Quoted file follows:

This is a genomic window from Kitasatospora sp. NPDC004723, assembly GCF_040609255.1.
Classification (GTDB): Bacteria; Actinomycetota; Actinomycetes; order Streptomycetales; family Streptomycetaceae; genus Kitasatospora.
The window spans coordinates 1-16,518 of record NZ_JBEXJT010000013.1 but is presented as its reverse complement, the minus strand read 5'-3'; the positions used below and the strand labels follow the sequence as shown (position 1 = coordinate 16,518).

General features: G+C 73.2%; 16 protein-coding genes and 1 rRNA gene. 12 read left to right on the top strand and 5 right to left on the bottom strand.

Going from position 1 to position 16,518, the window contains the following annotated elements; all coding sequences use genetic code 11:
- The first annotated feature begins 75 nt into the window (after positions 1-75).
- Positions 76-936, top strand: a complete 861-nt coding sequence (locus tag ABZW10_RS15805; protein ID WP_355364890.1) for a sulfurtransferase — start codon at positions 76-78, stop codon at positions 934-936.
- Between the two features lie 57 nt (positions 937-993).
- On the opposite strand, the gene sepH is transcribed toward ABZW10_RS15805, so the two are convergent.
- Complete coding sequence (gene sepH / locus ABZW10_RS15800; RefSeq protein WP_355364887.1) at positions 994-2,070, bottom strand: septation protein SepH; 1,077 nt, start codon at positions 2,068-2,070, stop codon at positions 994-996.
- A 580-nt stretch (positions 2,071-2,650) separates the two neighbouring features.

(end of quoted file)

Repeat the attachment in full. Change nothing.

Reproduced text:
This is a genomic window from Kitasatospora sp. NPDC004723, assembly GCF_040609255.1.
Classification (GTDB): Bacteria; Actinomycetota; Actinomycetes; order Streptomycetales; family Streptomycetaceae; genus Kitasatospora.
The window spans coordinates 1-16,518 of record NZ_JBEXJT010000013.1 but is presented as its reverse complement, the minus strand read 5'-3'; the positions used below and the strand labels follow the sequence as shown (position 1 = coordinate 16,518).

General features: G+C 73.2%; 16 protein-coding genes and 1 rRNA gene. 12 read left to right on the top strand and 5 right to left on the bottom strand.

Going from position 1 to position 16,518, the window contains the following annotated elements; all coding sequences use genetic code 11:
- The first annotated feature begins 75 nt into the window (after positions 1-75).
- Positions 76-936, top strand: a complete 861-nt coding sequence (locus tag ABZW10_RS15805; protein ID WP_355364890.1) for a sulfurtransferase — start codon at positions 76-78, stop codon at positions 934-936.
- Between the two features lie 57 nt (positions 937-993).
- On the opposite strand, the gene sepH is transcribed toward ABZW10_RS15805, so the two are convergent.
- Complete coding sequence (gene sepH / locus ABZW10_RS15800; RefSeq protein WP_355364887.1) at positions 994-2,070, bottom strand: septation protein SepH; 1,077 nt, start codon at positions 2,068-2,070, stop codon at positions 994-996.
- A 580-nt stretch (positions 2,071-2,650) separates the two neighbouring features.